5. Contrast creates beauty.
Christmas wouldn’t be so special if every day were Christmas! You can’t have flowers without rainy days. The sun is only appreciated in contrast to gloomy, rainy days. Summer feels good because we have sucky winter. Traveling is exciting in contrast to your humble abode and routine life. Guys, you need shitty days to make the good ones feel good. You wouldn’t know there’s “good” days if every single day was good. So if you don’t love your job, it will only magnify the things you do love even more. Use the stuff you don’t like to appreciate the stuff you DO like.
Is there one guy in a different department who you hate? Well thank the lord every day he’s not your boss! Do you have to wake up at 5 AM every day? Well now 6:30 feels like a juicy indulgence on the weekends, while other people are complaining about it! I know there’s probably some stuff that really sucks, but it’s all about perception. Try to be thankful for as much in your life as possible.
6. The problems my company has are probably the same exact problems other companies have.
It can seem like the grass is always greener elsewhere, but guess what — it’s not. The truth is, many companies face the same exact problems. That’s why The Office and Dilbert comics are so popular. So many people can relate to certain office misery. Everyone has an annoying coworker. Everyone can relate to awkwardly socializing at the water cooler.
To be honest, the problems you think are bad at your company might be worse elsewhere. It’s like in Game of Thrones, where if you lived in King’s Landing and you hate Cersei, and think nothing can be worse than her, so you travel North to escape. But now you have White Walkers and Ice Dragons. It can always be worse.
7. Realize all that I do and be thankful for myself.
Unfortunately, bosses don’t have the reputation of being really excellent appreciators of their employees. This is really misguided of them. The most important thing, even more than bonuses or raises, to increase productivity and satisfaction at the office is giving employees proper recognition for their work. But guess what — thank your freaking self for what you do! You don’t need your boss’ stamp of approval to recognize all that you put in. I constantly have to remind myself I didn’t sign up for this job to be thanked. I have pride in my own self and a sense of accomplishment of my own work. Whether an outsider recognizes my work or not, I know inside the work was still done to the best of my ability. And on another note, just because your boss doesn’t say anything doesn’t mean she didn’t notice it.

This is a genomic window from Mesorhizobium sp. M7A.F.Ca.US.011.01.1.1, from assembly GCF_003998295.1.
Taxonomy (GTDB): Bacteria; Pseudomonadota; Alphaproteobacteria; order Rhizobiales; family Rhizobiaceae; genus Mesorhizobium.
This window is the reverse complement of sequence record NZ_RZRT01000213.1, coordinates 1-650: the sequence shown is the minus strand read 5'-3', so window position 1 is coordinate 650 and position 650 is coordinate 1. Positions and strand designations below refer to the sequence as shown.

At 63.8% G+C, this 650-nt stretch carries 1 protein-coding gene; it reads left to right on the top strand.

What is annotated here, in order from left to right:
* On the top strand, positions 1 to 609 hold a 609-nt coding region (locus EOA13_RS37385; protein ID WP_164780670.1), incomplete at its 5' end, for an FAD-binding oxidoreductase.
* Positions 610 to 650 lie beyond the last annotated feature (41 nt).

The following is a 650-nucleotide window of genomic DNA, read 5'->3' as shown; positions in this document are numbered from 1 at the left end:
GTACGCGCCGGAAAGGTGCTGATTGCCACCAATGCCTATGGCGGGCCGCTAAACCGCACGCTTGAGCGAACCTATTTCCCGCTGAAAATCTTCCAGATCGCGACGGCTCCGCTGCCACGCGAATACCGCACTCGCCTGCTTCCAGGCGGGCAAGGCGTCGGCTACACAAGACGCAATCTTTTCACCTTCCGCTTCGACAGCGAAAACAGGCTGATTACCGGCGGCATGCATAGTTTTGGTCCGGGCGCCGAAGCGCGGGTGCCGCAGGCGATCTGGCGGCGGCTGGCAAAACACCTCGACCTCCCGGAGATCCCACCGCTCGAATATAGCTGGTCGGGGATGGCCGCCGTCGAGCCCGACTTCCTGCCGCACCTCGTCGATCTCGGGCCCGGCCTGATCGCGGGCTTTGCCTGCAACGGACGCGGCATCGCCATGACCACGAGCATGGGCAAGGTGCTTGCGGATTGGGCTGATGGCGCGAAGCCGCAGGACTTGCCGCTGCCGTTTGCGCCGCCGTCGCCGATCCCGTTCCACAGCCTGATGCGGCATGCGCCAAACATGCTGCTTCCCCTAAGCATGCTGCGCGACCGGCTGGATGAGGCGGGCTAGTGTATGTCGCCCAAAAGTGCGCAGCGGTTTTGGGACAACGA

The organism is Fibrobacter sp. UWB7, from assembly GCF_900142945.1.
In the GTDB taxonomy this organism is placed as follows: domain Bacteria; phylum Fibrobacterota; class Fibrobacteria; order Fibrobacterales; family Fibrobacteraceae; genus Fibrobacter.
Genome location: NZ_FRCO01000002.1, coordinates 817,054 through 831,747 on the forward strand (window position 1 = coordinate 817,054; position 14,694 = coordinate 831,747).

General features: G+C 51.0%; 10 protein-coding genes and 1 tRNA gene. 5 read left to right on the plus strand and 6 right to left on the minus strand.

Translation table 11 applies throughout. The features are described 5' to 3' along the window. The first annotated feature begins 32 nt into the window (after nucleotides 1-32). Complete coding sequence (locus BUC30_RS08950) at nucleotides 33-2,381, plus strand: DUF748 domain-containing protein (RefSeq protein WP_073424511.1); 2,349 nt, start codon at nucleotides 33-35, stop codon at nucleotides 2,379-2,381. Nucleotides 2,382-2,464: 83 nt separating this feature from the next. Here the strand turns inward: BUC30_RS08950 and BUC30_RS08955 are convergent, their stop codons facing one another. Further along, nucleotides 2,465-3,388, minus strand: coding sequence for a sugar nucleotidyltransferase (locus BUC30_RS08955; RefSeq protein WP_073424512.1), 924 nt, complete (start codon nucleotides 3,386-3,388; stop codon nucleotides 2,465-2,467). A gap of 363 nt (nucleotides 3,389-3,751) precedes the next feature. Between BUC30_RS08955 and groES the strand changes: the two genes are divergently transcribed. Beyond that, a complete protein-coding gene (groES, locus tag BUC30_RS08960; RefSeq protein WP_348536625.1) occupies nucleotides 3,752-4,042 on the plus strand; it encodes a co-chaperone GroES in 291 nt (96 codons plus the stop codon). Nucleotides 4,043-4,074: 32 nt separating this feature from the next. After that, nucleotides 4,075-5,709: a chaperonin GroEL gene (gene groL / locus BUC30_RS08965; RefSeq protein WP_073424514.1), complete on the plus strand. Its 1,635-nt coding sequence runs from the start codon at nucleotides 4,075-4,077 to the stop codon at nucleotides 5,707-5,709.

8. I am learning new skills and bettering myself every day.
There are some days where I feel like I am learning NO new skills. I do research in a lab, which often times is really cool — but sometimes it just gets really repetitive, like when I have a lot of samples to run through the same exact test over and over. But even though I may feel like I’m not learning anything new, that’s not true. I’m getting better at learning the nuances of the test and increasing my efficiency and understanding. On days I get bored, I’m also learning patience, focus, and diligence. I’m learning how to stay positive — which is the most important skill any of us can ever learn. You are increasing your value every single day. Take a moment for gratitude.
Every single minute of every single day can’t be perfect. If it were, you would still feel unsatisfied that you’re now stuck in a repetitive, boring rut of perfect days. It’s okay to take a moment of gratitude for all that you have while still striving for more.
I’m thankful for my current salary while still striving for a raise. I’m thankful for when the company does feed me even though I still hope for Goldfish. I appreciate myself and the work I know I’ve done even though I still hope for the head of department’s “Good work, Kelsey.” At the end of the day, my life could be a LOT worse. There’s tons of awesome things about my job and my life in general — and I refuse to let the tiny things that could be better get in the way of my happiness!
Kelsey is a 24-year-old business owner, home cook, craft beer enthusiast, and chemical engineer. She runs a personal finance/personal happiness blog for 20somethings called On My Way to Happiness.